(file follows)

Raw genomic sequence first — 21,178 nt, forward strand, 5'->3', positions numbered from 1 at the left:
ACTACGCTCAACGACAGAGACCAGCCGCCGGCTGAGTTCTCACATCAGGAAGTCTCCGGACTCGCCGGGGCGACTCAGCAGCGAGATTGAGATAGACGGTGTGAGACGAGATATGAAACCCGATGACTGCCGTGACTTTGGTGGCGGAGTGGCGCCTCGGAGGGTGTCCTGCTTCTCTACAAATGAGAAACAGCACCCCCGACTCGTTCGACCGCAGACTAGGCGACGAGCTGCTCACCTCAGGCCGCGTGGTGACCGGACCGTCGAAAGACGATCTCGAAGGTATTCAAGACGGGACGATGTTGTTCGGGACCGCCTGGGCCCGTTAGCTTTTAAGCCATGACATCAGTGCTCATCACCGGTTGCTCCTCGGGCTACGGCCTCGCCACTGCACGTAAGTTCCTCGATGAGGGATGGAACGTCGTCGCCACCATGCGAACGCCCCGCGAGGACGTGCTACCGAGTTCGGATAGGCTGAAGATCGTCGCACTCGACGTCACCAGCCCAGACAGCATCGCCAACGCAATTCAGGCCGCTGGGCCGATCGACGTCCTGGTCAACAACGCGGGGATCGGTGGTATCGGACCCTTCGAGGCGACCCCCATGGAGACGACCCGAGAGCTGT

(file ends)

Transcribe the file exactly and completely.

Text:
Raw genomic sequence first — 21,178 nt, forward strand, 5'->3', positions numbered from 1 at the left:
ACTACGCTCAACGACAGAGACCAGCCGCCGGCTGAGTTCTCACATCAGGAAGTCTCCGGACTCGCCGGGGCGACTCAGCAGCGAGATTGAGATAGACGGTGTGAGACGAGATATGAAACCCGATGACTGCCGTGACTTTGGTGGCGGAGTGGCGCCTCGGAGGGTGTCCTGCTTCTCTACAAATGAGAAACAGCACCCCCGACTCGTTCGACCGCAGACTAGGCGACGAGCTGCTCACCTCAGGCCGCGTGGTGACCGGACCGTCGAAAGACGATCTCGAAGGTATTCAAGACGGGACGATGTTGTTCGGGACCGCCTGGGCCCGTTAGCTTTTAAGCCATGACATCAGTGCTCATCACCGGTTGCTCCTCGGGCTACGGCCTCGCCACTGCACGTAAGTTCCTCGATGAGGGATGGAACGTCGTCGCCACCATGCGAACGCCCCGCGAGGACGTGCTACCGAGTTCGGATAGGCTGAAGATCGTCGCACTCGACGTCACCAGCCCAGACAGCATCGCCAACGCAATTCAGGCCGCTGGGCCGATCGACGTCCTGGTCAACAACGCGGGGATCGGTGGTATCGGACCCTTCGAGGCGACCCCCATGGAGACGACCCGAGAGCTGT